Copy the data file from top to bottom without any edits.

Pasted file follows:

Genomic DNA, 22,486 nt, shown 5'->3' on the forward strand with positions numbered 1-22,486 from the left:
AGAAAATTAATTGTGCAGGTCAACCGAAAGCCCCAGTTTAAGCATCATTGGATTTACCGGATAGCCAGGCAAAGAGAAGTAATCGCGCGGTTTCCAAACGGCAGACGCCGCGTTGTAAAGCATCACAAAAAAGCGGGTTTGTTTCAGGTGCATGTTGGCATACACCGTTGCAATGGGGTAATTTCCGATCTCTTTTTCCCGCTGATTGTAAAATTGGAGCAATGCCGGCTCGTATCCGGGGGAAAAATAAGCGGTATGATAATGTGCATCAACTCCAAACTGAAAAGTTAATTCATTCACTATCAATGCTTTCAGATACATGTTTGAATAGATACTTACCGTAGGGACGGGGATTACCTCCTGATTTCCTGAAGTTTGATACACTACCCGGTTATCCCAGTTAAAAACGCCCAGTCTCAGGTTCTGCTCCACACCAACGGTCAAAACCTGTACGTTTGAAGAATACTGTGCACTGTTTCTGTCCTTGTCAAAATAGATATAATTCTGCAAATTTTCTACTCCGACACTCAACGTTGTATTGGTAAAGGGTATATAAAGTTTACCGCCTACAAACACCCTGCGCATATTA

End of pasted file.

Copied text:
Genomic DNA, 22,486 nt, shown 5'->3' on the forward strand with positions numbered 1-22,486 from the left:
AGAAAATTAATTGTGCAGGTCAACCGAAAGCCCCAGTTTAAGCATCATTGGATTTACCGGATAGCCAGGCAAAGAGAAGTAATCGCGCGGTTTCCAAACGGCAGACGCCGCGTTGTAAAGCATCACAAAAAAGCGGGTTTGTTTCAGGTGCATGTTGGCATACACCGTTGCAATGGGGTAATTTCCGATCTCTTTTTCCCGCTGATTGTAAAATTGGAGCAATGCCGGCTCGTATCCGGGGGAAAAATAAGCGGTATGATAATGTGCATCAACTCCAAACTGAAAAGTTAATTCATTCACTATCAATGCTTTCAGATACATGTTTGAATAGATACTTACCGTAGGGACGGGGATTACCTCCTGATTTCCTGAAGTTTGATACACTACCCGGTTATCCCAGTTAAAAACGCCCAGTCTCAGGTTCTGCTCCACACCAACGGTCAAAACCTGTACGTTTGAAGAATACTGTGCACTGTTTCTGTCCTTGTCAAAATAGATATAATTCTGCAAATTTTCTACTCCGACACTCAACGTTGTATTGGTAAAGGGTATATAAAGTTTACCGCCTACAAACACCCTGCGCATATTA